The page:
Teen Sues City Over Crash Involving Man On Bond

Many progressive politicians and prosecutors have come under fire in recent years for embracing a criminal justice reform agenda that critics say often releases dangerous individuals back onto the street to victimize others.

That argument is at the heart of a recent lawsuit against the city of St. Louis, Missouri.

According to reports, 18-year-old Janae Edmondson was looking forward to entering college on a volleyball scholarship when she was traumatically injured in a crash earlier this year. As it turned out, the individual accused of causing the collision — 21-year-old Daniel Riley — had been released on bond by then-prosecutor Kim Gardner’s office as he faced charges related to armed robbery.

Edmondson was pinned between two cars and spent 40 days in the hospital where both of her legs had to be amputated. The incident occurred in February and was a central source of pressure that ultimately led to Gardner’s resignation.

A current lawsuit is seeking damages from the city and argues that the teen “had her bright future brutally ripped away” due to the devastating collision.

“The crash, involving a robbery suspect who had violated the terms of his bond dozens of times over several months, was completely preventable,” the court document asserts.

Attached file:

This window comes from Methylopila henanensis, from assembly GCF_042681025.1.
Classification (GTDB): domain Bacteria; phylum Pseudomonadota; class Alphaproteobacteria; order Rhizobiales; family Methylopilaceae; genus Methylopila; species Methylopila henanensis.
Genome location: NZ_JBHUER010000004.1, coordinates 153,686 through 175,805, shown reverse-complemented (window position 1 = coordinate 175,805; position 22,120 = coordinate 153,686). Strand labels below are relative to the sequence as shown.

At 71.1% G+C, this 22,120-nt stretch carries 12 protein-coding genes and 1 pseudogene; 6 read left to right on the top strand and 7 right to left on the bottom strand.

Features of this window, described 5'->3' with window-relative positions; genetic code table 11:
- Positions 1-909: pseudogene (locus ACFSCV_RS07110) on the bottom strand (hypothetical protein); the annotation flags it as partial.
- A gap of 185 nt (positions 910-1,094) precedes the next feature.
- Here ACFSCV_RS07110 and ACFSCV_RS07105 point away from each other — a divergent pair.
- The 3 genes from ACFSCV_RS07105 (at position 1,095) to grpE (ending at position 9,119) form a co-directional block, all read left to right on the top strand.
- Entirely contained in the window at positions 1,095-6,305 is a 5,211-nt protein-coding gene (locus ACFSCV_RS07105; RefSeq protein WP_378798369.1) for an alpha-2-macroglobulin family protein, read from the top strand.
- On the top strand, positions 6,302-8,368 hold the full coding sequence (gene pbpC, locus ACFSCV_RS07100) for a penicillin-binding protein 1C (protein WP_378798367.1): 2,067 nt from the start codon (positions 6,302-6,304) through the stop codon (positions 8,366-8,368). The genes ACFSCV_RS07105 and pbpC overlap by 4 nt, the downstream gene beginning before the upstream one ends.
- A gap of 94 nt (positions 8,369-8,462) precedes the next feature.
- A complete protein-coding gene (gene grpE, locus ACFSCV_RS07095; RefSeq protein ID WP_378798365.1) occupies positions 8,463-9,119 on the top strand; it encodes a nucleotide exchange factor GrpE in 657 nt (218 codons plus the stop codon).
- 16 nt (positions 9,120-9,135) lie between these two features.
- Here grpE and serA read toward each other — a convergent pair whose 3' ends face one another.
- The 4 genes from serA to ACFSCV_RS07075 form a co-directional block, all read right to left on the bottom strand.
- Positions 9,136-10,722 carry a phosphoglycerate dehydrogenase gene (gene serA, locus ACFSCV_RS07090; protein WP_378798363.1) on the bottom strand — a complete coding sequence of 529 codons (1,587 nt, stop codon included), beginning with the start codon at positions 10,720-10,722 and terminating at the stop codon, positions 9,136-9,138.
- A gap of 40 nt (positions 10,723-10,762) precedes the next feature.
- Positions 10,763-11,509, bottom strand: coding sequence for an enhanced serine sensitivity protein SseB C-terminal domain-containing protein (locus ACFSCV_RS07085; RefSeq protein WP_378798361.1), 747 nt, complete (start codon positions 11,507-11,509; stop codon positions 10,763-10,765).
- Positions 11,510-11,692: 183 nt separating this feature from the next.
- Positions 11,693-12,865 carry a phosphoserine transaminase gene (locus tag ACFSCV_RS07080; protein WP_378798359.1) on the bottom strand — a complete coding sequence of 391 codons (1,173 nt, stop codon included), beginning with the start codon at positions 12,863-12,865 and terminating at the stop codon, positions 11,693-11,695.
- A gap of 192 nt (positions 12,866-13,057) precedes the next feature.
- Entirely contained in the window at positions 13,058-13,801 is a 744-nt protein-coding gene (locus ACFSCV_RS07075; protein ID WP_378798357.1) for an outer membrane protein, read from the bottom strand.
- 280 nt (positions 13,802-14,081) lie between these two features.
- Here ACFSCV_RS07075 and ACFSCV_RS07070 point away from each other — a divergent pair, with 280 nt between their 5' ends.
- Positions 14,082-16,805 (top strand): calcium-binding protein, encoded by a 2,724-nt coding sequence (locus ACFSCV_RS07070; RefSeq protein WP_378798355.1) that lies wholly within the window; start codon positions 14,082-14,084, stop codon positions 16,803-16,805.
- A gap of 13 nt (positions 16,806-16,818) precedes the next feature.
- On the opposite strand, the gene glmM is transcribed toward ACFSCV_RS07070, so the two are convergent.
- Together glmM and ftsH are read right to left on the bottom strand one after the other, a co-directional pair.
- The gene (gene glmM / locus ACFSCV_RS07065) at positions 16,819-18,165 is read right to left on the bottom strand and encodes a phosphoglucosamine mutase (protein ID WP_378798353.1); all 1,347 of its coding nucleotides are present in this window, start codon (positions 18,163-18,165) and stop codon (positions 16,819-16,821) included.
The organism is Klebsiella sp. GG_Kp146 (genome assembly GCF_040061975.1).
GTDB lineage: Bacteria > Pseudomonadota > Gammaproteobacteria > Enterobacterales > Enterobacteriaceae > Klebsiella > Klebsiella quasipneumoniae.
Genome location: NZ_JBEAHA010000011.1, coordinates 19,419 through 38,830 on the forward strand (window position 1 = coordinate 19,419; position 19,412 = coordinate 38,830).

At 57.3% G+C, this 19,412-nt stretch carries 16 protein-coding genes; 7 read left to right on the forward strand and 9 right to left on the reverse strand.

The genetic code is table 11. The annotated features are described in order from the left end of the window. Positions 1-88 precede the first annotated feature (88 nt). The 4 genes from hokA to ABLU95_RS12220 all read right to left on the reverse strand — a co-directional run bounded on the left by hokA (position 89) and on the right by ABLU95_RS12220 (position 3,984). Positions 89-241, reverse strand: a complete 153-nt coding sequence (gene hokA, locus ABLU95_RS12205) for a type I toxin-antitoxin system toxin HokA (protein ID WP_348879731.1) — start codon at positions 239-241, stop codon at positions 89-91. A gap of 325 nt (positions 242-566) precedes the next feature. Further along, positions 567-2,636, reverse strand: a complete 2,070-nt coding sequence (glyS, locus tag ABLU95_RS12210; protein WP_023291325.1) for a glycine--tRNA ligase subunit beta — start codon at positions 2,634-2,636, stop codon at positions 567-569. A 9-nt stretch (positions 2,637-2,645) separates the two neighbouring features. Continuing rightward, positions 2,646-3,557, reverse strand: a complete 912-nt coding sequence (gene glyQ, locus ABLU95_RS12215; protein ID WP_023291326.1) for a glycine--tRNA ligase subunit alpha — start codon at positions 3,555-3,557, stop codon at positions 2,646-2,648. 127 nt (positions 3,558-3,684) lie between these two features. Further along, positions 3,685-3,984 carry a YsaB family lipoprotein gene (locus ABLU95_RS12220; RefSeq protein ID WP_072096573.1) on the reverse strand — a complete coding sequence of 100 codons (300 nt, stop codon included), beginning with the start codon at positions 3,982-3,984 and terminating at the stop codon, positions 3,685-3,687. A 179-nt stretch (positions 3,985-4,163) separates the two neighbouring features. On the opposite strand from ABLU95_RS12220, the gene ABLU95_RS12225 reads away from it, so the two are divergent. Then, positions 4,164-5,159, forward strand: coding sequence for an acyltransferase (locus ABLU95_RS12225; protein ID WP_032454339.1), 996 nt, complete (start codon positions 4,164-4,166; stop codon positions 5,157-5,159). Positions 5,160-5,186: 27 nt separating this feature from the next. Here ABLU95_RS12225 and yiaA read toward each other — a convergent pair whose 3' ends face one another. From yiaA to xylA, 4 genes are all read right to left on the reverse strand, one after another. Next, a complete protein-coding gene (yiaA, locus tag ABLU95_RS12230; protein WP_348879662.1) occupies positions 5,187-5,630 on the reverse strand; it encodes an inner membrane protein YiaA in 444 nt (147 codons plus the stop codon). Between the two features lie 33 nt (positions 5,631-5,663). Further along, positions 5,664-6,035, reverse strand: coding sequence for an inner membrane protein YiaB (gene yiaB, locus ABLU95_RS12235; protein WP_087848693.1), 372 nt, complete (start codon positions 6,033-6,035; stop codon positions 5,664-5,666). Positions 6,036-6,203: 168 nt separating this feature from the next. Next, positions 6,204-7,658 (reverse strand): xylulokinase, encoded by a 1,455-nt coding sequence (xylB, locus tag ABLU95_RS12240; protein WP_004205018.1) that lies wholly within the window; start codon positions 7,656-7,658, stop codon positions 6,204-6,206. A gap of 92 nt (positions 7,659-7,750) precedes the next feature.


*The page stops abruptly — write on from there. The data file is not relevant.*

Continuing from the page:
Riley allegedly violated the terms of his release dozens of times, but his bond was never revoked. He pleaded not guilty to charges related to the crash and is still facing the 2020 armed robbery charges.

In addition to Riley and St. Louis Mayor Tishaura Jones, the lawsuit names the driver of the other vehicle involved in the crash as a defendant. Both drivers were reportedly speeding and had suspended licenses at the time of the collision.

The lawsuit further accuses city leaders of failing to address dangerous conditions on the road where the crash occurred.

Although Edmondson had received an athletic scholarship to the University of Tennessee Southern prior to her near-fatal injury, she has since accepted a partial scholarship that will allow her to take on a managerial role for Middle Tennessee University’s volleyball program.

An online fundraiser was less than $80,000 short of its $900,000 goal as of this writing.